With the warm weather, it's hard to resist taking advantage of being outside. Sadly, during the summer, some common injuries can sideline you.
Glen Clark, M.D., chief of emergency medicine at Beaumont Hospital, Grosse Pointe, sees a fair share of accidents. "In the summer, we start seeing a lot of injuries that can be easily prevented with a little preparation," he explained.
Common among adults and children are falls. "Adults fall off ladders, weekend warriors try to do things like skateboard, and even slip-and-falls by a pool. We also see a lot of ankle and knee sprains from playing sports such as basketball and volley ball as well as overuse injuries such as plantar fasciitis and stress fractures as more people start running outdoors.”
Children get injured in falls on the playground, skateboarding and biking. "Concussions and broken bones are pretty common from playing on a trampoline," said Dr. Clark.
“Concussions and broken bones happen more often while on the trampoline than falling off the trampoline. Hence, a net around the trampoline is not very helpful," adds Bernice Sessa, M.D., medical director of Beaumont Urgent Care, West Bloomfield.
What can you do to prevent a fall-related injury:
- wear a helmet while biking/skateboarding
- supervise children on the playground/at the pool
- warm up before playing basketball or other exercise
After being cooped up all winter, it's tempting to spend as much time as possible outside, soaking in the sun. But you need to be smart about it.
"We see a lot of heat related injuries, mostly heat exhaustion due to dehydration," said Dr. Clark. "Heat stroke is less common, but definitely more serious. It's preceded by signs of heat exhaustion, so get out of the heat and drink water. Confusion or the absence of sweating are signs of heat stroke and should prompt the individual to be brought immediately to an ER."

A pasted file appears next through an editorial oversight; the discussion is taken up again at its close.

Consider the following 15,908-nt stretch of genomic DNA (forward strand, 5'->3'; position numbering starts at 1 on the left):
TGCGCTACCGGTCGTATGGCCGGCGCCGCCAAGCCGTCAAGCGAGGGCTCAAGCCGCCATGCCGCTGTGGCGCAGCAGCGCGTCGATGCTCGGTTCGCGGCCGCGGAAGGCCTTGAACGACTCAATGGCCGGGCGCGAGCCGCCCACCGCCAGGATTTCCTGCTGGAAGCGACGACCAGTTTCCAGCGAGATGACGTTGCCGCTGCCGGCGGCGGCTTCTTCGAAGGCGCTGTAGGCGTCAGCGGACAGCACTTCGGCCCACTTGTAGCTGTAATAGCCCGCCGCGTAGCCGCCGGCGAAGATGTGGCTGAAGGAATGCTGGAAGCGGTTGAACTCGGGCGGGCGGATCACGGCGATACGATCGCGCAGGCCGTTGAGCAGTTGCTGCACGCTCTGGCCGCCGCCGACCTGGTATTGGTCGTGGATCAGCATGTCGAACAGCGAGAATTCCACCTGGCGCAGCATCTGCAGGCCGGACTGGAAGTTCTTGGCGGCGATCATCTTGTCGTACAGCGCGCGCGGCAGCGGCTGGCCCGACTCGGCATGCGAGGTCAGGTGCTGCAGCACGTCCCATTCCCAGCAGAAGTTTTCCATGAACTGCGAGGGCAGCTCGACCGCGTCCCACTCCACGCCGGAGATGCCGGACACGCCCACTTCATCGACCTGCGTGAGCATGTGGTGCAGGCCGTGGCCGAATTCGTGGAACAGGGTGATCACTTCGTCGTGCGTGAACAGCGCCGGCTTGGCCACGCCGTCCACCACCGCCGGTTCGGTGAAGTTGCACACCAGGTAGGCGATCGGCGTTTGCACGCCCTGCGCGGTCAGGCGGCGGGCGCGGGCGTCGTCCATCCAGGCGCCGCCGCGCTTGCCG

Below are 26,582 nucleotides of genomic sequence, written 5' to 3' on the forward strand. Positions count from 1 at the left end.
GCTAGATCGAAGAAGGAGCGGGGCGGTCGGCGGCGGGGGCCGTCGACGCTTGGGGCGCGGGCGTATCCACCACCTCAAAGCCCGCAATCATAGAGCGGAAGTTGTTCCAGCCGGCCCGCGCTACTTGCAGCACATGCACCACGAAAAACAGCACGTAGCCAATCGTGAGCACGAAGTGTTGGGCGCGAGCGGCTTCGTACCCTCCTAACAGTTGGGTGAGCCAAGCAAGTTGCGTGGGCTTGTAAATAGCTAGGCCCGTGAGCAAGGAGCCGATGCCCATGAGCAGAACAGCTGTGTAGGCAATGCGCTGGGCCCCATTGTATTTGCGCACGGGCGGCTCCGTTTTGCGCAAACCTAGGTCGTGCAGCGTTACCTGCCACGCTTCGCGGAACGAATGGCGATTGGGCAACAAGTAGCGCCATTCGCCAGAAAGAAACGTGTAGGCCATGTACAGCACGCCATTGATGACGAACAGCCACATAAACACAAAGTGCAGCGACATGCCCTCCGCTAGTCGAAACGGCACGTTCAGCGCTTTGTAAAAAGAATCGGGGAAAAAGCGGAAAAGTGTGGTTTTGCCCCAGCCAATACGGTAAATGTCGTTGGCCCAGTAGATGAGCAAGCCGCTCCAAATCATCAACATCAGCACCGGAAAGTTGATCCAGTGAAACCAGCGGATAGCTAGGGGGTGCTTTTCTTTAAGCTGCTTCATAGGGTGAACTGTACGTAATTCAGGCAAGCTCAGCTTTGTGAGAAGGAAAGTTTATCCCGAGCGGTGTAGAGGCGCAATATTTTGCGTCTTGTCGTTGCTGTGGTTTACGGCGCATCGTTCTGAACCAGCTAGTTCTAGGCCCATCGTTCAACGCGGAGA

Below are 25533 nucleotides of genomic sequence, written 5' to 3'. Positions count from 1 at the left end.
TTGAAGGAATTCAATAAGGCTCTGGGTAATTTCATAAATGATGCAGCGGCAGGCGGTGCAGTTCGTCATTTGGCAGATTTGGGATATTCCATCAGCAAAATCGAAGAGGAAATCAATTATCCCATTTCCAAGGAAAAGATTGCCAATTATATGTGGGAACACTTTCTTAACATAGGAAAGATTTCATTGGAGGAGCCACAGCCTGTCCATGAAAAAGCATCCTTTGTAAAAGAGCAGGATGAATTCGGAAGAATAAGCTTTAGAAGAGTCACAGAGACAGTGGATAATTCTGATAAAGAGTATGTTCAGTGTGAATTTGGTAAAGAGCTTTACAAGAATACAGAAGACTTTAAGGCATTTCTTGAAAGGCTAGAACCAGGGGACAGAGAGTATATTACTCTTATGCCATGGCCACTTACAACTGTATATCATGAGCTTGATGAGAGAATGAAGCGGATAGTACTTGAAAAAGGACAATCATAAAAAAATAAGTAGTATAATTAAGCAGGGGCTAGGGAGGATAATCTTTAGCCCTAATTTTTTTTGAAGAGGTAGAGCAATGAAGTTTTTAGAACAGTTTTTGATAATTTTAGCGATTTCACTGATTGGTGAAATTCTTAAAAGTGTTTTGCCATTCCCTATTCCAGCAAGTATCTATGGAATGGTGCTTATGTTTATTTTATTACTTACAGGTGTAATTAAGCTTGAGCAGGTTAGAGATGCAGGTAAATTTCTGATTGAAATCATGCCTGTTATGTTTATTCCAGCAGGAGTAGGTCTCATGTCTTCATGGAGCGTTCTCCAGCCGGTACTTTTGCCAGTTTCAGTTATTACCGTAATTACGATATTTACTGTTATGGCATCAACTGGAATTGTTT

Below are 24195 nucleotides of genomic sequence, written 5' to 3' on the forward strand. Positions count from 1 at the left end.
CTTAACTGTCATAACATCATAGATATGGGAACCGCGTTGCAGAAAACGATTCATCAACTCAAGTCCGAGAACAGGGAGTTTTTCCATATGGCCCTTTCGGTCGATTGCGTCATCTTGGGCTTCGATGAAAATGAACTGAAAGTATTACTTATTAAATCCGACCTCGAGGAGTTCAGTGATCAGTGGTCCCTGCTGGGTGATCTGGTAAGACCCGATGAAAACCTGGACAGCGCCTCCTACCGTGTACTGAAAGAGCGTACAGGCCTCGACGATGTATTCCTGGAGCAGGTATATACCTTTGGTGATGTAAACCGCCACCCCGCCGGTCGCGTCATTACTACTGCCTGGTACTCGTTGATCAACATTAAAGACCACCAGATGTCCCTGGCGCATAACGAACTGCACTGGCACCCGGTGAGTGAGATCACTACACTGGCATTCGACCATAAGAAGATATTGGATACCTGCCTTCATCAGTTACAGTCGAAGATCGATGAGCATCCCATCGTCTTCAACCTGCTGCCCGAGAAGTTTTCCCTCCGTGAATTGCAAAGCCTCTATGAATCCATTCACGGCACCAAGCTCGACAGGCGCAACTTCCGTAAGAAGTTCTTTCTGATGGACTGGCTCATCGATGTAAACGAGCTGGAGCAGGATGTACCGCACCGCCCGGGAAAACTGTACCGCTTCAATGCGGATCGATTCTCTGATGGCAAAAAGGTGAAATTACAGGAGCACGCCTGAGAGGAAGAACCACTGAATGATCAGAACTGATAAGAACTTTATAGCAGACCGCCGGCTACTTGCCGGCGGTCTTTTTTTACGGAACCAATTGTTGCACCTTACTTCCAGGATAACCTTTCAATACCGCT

Dr. Sessa advises, "Even if you don't feel thirsty, it is important to drink plenty of water. By the time you start to feel dizzy, you are already dehydrated and behind on fluid intake."
Dr. Clark said that blistering sunburns, burns related to the grill and fireworks bring a fair number of people to the ER. "Superficial burns, such as a typical sunburn, shouldn’t need to come to the ER. However, burns that blister - especially to areas such as the hands or face or a large area - should be evaluated by a physician promptly,” he emphasized.
"Burns that are considered second or third degree, burns that cause blistering or go beyond the first layer of the skin will require attention," says Dr. Sessa. "Third degree burns will definitely need to go to the emergency center."
You can avoid a traumatic injury by applying common sense to your situation.
"Children have been accidentally run by over lawnmowers, and debris can be thrown from the blades. It’s important to keep children away from the area and pick up rocks and other objects from the area before mowing,” explained Dr. Clark.
Dr. Clark said it’s not unusual to see patients in the ER with puncture wounds to the bottom of their feet from being barefoot outside. And, although rare, diving accidents can be devastating to the cervical spine.
"Have fun and enjoy the season, but it's also important to be aware of what's going on with your body and your surroundings. The best way to avoid ending up in the hospital, is to practice prevention," said Dr. Clark.